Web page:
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Phenomenology of value and the value of phenomenology

Benjamin Crowe

pp. 95-108

One of the hallmarks of the tradition of existential phenomenology is the primacy given to the perspective of the personal subject and the careful attention paid to the fundamental questions that arise from this perspective. Rather than accepting a place as servant to the natural sciences, existentialist philosophers have continually urged that the naturalistic viewpoint of these sciences cannot capture the full range of concerns confronting the individual in her personal existence. Charles Guignon, particularly in his studies of Heidegger, has emphasized this point, and has long championed orientation of the existentialist tradition as a valuable corrective to the prevailing philosophical naturalism. Guignon's work reminds us that we can look outside of the dominant naturalism to find a philosophical tradition that responds more deeply to the question of how to live a meaningful life.My aim in this essay is to build on this valuable contribution by considering Edmund Husserl's discussions of the meaning of life. While universally recognized as an important influence on the existentialist tradition in twentieth-century philosophy, Husserl's own engagement with the question of the meaning of life has received little discussion. This neglect comes despite the fact that Husserl's criticisms of naturalism influenced generations of thinkers in the existentialist tradition, including Heidegger, whose criticisms of the technological age can be seen as continuous in many ways with Husserl's earlier concerns.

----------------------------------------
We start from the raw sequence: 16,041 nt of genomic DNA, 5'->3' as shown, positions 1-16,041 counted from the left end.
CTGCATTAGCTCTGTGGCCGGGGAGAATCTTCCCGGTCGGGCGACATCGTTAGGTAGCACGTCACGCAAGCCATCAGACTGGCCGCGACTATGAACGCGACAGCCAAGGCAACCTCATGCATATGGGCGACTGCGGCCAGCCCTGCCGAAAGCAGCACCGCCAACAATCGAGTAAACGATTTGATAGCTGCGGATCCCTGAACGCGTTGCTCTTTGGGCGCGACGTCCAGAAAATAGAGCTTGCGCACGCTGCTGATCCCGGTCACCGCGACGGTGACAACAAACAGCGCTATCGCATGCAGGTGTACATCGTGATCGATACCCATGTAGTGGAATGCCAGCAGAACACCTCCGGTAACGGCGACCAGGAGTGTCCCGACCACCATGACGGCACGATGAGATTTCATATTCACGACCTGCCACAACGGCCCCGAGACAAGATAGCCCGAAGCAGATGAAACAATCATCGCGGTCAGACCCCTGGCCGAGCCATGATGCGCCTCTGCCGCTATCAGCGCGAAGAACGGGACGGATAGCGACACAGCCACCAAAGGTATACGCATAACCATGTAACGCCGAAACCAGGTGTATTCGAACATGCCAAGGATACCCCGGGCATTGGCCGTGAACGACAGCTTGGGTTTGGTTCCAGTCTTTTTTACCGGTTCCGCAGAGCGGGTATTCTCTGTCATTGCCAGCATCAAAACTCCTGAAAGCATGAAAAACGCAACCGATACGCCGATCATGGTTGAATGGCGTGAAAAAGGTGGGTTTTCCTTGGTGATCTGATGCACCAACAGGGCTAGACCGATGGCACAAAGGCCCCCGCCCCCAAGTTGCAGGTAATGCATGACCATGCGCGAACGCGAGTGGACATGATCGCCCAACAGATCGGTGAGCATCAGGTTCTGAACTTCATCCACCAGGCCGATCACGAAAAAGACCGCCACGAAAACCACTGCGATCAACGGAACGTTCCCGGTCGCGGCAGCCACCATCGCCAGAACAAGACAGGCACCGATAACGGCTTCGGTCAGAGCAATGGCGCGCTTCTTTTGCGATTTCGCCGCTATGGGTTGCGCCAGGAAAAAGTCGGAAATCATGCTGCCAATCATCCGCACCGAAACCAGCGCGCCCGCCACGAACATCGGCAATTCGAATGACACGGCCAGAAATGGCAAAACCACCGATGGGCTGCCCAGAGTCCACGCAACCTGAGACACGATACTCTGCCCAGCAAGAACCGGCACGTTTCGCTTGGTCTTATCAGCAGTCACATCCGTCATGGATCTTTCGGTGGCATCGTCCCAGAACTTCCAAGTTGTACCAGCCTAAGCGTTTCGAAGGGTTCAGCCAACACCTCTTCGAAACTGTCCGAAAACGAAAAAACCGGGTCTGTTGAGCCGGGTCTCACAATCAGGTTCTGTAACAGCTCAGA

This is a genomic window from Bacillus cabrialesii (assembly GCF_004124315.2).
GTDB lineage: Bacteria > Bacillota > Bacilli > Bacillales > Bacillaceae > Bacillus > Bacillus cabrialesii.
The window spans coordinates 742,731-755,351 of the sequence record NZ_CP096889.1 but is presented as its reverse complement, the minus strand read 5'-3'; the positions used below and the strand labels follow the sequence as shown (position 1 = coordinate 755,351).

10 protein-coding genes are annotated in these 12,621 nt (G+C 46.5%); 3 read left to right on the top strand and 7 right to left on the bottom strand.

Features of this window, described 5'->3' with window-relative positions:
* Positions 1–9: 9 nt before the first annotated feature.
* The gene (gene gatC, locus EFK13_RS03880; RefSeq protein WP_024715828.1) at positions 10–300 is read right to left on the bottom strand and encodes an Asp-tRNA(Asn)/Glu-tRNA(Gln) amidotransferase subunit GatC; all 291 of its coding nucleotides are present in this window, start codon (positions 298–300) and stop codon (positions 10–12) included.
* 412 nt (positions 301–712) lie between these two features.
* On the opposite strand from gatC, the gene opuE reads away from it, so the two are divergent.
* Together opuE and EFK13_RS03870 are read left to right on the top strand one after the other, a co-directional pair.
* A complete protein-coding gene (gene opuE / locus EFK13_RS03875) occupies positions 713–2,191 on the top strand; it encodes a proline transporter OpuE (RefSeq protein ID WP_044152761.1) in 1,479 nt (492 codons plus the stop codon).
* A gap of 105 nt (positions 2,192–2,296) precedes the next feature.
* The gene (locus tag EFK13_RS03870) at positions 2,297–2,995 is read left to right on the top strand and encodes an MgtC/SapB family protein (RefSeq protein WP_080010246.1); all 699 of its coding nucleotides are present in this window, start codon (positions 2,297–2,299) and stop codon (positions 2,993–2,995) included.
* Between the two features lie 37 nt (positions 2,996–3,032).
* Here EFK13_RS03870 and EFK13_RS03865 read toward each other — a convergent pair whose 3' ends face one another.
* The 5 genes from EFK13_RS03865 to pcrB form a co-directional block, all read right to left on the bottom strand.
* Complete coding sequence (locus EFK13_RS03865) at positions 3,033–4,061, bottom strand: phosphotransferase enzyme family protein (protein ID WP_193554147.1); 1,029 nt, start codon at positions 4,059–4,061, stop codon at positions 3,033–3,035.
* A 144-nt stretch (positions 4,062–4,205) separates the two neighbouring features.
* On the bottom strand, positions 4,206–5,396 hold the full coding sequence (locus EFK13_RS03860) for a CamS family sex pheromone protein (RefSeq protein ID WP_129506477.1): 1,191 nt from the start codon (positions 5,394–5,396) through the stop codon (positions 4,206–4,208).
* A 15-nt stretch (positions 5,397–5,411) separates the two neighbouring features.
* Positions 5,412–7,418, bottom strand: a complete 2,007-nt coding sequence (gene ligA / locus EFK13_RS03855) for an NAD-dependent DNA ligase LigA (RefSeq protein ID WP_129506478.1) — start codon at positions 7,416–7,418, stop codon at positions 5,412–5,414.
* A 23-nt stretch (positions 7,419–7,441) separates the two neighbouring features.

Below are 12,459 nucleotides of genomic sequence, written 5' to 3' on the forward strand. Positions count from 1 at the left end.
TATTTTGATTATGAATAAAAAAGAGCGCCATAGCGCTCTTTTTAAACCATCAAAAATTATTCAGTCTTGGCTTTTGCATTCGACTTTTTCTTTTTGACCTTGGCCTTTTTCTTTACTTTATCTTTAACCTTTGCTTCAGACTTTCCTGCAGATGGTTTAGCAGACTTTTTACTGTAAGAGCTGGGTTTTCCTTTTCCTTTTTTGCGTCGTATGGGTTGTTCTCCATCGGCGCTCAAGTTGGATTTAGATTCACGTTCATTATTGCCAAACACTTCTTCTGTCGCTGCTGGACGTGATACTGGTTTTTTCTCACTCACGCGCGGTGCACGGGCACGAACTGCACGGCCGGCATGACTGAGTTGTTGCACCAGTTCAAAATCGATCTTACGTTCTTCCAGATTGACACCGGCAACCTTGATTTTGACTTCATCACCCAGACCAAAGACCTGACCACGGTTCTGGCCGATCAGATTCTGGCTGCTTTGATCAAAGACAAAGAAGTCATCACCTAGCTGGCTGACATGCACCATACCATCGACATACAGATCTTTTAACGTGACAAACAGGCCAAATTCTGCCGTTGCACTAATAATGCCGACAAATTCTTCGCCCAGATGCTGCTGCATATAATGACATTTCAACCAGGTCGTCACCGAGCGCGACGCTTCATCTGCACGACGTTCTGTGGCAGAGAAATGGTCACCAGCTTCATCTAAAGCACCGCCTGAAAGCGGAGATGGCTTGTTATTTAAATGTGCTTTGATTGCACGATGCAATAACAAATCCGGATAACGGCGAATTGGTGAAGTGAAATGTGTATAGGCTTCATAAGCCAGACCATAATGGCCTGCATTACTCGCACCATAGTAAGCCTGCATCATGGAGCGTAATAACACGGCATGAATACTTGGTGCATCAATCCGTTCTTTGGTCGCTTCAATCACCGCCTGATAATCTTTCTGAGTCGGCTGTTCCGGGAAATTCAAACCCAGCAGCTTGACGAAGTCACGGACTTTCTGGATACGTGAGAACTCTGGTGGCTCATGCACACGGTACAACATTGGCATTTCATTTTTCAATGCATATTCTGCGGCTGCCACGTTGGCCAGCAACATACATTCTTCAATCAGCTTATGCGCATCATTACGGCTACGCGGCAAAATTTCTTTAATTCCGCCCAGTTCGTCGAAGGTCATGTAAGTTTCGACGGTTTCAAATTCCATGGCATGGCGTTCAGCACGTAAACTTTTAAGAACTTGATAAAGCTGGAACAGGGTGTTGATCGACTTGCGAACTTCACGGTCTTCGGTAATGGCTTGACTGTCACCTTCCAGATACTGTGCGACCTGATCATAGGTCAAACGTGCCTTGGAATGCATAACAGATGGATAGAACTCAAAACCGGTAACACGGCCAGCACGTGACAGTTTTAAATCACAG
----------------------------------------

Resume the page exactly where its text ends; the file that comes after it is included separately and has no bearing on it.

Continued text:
Publication details

DOI: 10.1007/978-94-017-9442-8_7

Full citation:

Crowe, B. (2015)., Phenomenology of value and the value of phenomenology, in H. Pedersen & M. Altman (eds.), Horizons of authenticity in phenomenology, existentialism, and moral psychology, Dordrecht, Springer, pp. 95-108.

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